But... the keyword here is great. If you hire a great property manager, they can do all of this, and even more! So don’t hire until you make sure they check all of these critical boxes:
1. Property Management Experience and Current Client Load.
Previous property management experience should be a non-negotiable. It is crucial that the people to whom you entrust your buildings know the ins and outs; you don’t want to deal with a situation where you’re essentially training them. They should be able to hit the ground running.
You also need to know that they have the capacity to handle your units. If, for example, they handle too few units currently, it can indicate that they lack experience or they have difficulty retaining clients due to subpar results.
On the other hand, if they too many units under their management without a good ratio of experienced employees, your properties risk getting lost in the mix. Don’t be afraid to channel your inner Goldilocks: look for “just right.”
2. Included Services and Fees.
Not all property management companies offer the same level of service. What are you looking for? If you want to take a hands-off approach or earn passive income even if you live on the other side of the country, a comprehensive suite of services is essential.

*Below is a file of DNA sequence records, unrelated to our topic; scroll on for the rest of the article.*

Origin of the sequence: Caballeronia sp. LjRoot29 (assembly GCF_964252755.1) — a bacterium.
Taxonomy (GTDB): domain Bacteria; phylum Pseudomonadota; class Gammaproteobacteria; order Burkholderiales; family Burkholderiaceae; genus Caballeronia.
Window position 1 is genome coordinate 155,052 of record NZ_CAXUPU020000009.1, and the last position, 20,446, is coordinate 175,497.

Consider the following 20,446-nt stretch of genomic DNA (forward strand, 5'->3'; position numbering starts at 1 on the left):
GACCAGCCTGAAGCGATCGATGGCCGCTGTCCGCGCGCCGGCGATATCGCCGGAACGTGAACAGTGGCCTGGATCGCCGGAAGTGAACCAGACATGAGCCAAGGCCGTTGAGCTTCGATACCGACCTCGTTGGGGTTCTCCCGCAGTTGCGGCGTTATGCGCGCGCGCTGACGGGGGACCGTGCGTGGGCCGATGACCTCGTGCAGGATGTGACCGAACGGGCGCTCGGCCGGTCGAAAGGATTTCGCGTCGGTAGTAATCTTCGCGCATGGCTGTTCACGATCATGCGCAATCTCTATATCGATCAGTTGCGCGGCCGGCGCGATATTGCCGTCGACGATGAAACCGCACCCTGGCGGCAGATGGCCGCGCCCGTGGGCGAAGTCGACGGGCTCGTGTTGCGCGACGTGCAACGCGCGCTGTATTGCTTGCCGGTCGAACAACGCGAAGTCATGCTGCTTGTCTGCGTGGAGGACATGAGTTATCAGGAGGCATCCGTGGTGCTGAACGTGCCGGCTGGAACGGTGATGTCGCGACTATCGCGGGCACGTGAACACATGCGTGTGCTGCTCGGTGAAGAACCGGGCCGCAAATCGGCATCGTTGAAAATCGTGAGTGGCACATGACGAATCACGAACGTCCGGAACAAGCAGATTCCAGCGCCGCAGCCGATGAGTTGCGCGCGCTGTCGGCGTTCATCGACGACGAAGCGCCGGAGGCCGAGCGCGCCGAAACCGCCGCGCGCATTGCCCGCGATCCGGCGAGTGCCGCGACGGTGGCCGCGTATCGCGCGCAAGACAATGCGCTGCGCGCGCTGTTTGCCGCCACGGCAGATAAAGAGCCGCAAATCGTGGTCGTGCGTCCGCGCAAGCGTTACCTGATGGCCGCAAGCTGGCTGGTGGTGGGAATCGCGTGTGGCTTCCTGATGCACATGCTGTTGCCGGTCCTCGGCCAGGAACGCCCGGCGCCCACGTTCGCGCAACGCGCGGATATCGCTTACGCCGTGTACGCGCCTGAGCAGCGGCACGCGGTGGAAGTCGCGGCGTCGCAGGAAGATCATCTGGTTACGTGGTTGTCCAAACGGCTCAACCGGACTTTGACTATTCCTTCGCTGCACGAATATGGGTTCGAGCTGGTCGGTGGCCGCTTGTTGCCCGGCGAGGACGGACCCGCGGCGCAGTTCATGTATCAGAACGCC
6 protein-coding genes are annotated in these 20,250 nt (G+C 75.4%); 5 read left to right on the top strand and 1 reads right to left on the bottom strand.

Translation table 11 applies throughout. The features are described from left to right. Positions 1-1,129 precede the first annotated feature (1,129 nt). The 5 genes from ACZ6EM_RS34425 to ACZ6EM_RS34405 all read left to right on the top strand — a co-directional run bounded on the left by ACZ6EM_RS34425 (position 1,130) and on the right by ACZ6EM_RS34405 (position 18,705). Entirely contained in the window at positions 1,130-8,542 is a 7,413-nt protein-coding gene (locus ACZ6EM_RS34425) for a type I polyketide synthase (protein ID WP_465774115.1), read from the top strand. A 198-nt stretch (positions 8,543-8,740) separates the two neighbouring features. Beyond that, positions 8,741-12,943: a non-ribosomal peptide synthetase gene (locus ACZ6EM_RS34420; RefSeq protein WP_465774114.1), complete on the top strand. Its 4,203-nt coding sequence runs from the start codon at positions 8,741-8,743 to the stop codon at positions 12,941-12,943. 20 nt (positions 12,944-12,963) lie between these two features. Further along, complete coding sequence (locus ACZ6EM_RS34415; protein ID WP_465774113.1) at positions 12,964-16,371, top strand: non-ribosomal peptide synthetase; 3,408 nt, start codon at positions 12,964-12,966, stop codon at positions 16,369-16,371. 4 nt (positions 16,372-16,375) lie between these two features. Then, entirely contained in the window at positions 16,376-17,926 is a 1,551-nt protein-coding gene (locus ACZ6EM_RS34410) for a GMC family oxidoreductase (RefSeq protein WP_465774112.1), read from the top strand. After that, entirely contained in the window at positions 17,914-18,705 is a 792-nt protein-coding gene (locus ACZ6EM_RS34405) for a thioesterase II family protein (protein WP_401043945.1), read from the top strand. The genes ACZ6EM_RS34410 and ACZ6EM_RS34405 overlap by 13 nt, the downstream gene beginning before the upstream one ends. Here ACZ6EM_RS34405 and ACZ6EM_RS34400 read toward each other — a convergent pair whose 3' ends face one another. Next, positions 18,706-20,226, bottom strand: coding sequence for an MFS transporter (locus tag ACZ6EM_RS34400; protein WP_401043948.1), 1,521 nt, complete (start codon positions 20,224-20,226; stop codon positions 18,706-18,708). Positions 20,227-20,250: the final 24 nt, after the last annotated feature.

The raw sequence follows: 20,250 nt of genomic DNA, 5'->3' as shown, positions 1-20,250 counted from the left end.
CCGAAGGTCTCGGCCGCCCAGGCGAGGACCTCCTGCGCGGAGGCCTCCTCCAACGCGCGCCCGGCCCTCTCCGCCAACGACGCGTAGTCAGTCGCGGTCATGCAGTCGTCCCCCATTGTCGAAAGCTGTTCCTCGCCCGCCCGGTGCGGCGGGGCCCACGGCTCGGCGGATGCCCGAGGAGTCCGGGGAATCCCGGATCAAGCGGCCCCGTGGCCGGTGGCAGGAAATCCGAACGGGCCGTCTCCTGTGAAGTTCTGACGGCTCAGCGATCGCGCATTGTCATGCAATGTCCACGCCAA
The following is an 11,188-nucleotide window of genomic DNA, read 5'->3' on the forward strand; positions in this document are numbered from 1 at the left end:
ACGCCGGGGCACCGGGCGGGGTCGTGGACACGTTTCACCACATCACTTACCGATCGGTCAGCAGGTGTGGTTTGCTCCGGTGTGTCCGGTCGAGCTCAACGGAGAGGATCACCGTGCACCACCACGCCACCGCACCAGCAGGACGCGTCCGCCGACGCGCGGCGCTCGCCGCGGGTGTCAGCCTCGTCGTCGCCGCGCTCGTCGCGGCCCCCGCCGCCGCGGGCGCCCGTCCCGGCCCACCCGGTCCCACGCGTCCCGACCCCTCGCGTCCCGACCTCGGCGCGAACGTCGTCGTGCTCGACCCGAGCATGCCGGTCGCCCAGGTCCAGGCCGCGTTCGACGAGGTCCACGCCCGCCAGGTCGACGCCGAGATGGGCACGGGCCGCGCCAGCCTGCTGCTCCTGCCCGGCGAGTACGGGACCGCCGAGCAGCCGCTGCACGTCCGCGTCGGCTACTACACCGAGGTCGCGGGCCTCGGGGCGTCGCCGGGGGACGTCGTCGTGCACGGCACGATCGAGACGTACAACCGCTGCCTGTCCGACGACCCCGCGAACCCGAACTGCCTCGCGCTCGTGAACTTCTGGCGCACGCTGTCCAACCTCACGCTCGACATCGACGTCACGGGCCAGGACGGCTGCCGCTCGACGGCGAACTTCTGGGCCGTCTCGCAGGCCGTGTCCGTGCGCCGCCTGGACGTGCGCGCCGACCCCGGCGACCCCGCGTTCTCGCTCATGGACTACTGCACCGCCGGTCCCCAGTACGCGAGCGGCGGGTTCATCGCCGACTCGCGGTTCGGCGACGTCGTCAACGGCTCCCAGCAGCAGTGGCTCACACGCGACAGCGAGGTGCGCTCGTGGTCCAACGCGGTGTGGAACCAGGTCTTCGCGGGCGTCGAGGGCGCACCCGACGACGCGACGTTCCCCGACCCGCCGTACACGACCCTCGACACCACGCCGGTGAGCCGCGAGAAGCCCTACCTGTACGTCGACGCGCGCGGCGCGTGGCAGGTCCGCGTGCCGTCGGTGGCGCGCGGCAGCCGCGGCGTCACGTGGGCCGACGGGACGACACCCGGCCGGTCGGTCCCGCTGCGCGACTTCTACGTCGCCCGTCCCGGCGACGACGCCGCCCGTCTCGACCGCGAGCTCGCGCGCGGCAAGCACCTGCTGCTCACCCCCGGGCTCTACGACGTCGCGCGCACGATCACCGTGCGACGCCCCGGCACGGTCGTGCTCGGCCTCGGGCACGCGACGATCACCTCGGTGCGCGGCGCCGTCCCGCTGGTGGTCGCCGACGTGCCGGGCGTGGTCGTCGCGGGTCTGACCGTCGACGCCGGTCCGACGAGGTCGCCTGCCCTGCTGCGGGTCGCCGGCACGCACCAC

Will they handle the expected tenant issues? How about setting appropriate rent rates? Screening prospects? Marketing your property? Managing vendor relationships? Ensuring your properties are in compliance with applicable housing regulations and laws? Maximizing profitability?
And what do they charge for these services? How are these fees assessed? Is it a flat fee? Based on rents collected? Be sure you understand the terms of any agreement and that you and the property manager are on the same page.
3. Real Estate Market Knowledge.
It is important that property managers have the ability to navigate the complex and ever-changing world of real estate. Why? This allows them to effectively market your property by highlighting sought after features based on comparables in your area, set rental rates, source potential tenants, leverage existing vendor relationships, etc.
When you’re going through the process of screening and hiring for this position, check the credentials of potential property managers. Are they BBB accredited, for example?
Prospective tenants must provide references; hold potential property managers to the same standard. Ask for the names and contact information for at least three to five of their current and past clients. Make sure to follow up. Were they satisfied with the service they received? Did they have any unexpected issues? Were rates commensurate with the work delivered?
This is more subjective, but attitude is critical nonetheless. When interviewing or interacting with a prospective property manager, take note of their demeanor and style of communication. Do they listen respectfully, or do they cut you off? Do they remain calm and courteous? Are they firm and fair?
Ask scenario-based questions. For example, “Have you ever handled an eviction? How did you do that?” You can gauge their ability to comply with your expectations and the law, as well as their ability to manage contentious situations.
Remember, this person or company is going to be the “face of your property,” so to speak. You need to ensure their attitude aligns with your needs - and doesn’t become an obstacle in and of itself.
When searching for a property manager, don’t hire unless they check off all of these boxes. Your properties, your investment, your income, are too important to leave to chance.